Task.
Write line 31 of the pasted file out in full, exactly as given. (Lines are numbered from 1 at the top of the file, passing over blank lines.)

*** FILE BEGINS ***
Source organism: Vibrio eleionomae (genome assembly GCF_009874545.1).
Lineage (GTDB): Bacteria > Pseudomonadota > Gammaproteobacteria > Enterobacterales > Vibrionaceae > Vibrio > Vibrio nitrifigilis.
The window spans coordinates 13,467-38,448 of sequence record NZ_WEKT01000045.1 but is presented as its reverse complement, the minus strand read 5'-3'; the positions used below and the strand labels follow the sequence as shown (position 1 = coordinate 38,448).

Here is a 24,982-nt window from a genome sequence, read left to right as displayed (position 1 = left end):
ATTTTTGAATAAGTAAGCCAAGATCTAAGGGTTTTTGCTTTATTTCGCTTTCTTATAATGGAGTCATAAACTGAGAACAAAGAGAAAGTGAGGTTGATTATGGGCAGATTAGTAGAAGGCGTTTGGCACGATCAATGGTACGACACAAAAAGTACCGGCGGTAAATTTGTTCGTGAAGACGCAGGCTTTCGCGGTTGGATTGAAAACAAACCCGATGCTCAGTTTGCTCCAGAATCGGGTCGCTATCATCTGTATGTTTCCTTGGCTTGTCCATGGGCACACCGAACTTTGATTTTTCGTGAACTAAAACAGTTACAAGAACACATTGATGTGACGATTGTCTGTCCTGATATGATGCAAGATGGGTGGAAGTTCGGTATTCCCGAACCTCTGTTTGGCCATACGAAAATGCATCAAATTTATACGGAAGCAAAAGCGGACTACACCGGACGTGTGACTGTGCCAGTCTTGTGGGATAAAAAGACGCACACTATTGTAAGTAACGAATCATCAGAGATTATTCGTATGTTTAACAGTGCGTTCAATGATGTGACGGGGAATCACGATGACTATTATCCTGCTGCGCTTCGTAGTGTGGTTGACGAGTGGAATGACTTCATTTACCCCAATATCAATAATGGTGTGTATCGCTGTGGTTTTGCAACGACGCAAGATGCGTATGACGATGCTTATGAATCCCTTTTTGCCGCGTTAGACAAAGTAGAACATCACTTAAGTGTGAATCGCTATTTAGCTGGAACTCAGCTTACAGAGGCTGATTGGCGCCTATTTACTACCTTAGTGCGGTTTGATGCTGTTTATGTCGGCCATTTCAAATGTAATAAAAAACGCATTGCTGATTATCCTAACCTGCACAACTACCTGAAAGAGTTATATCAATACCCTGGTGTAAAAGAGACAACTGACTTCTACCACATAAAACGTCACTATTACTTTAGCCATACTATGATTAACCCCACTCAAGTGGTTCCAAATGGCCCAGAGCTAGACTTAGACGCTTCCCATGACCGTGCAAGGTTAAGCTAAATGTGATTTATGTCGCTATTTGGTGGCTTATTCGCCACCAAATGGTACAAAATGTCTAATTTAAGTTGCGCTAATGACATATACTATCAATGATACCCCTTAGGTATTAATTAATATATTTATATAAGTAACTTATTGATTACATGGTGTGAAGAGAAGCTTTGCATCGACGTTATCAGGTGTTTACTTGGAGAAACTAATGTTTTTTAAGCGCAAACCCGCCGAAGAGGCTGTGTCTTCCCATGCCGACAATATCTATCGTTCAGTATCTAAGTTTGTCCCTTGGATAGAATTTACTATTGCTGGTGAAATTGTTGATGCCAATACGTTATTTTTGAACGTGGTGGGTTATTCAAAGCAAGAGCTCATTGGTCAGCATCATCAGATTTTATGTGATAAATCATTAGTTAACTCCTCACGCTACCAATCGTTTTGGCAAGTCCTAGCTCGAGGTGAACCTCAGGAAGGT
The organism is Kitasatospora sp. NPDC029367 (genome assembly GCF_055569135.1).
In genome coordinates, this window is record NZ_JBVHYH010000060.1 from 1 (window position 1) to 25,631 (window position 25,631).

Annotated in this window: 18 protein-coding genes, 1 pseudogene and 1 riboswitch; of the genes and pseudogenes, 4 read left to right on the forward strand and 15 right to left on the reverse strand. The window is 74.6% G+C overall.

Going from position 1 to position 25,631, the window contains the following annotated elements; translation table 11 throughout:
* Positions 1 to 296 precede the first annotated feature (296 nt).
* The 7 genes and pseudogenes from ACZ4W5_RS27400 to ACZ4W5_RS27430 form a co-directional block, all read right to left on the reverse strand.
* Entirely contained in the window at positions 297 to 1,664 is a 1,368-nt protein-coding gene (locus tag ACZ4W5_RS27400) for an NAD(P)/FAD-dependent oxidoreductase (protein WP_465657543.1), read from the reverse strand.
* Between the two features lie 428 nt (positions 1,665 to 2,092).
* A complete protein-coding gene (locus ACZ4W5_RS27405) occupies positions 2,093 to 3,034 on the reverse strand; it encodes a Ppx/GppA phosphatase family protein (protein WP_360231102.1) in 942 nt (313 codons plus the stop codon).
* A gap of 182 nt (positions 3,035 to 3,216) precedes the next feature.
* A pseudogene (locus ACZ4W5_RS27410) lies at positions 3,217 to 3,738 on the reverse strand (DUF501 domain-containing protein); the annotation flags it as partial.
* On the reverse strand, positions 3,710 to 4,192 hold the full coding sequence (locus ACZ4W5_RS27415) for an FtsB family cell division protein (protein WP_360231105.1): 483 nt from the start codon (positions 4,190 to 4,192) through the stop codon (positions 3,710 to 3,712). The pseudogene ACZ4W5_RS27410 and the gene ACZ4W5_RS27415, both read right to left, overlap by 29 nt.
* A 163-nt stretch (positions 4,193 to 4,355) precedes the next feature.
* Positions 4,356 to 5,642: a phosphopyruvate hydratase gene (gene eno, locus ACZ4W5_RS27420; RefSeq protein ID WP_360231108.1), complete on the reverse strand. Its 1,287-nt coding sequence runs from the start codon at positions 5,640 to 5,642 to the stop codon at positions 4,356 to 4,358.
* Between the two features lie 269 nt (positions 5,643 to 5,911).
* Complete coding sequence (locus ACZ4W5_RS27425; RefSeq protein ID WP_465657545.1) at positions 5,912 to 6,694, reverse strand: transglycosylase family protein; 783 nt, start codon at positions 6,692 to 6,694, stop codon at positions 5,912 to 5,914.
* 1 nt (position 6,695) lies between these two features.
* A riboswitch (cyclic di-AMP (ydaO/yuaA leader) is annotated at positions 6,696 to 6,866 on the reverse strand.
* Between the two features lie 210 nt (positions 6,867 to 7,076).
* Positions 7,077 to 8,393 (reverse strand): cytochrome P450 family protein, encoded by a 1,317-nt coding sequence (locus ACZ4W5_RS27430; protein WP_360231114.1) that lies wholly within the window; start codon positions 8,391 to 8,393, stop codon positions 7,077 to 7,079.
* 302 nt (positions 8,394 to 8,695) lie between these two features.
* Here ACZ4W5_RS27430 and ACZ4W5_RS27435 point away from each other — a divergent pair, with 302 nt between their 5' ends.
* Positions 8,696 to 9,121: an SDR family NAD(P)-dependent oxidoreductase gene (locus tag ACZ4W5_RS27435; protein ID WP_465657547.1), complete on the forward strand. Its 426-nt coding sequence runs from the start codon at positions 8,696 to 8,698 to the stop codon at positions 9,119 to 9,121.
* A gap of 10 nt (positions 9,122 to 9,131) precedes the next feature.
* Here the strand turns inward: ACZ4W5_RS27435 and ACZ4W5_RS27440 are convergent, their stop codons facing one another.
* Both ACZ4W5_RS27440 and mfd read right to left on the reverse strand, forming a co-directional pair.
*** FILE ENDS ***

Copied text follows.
* Both ACZ4W5_RS27440 and mfd read right to left on the reverse strand, forming a co-directional pair.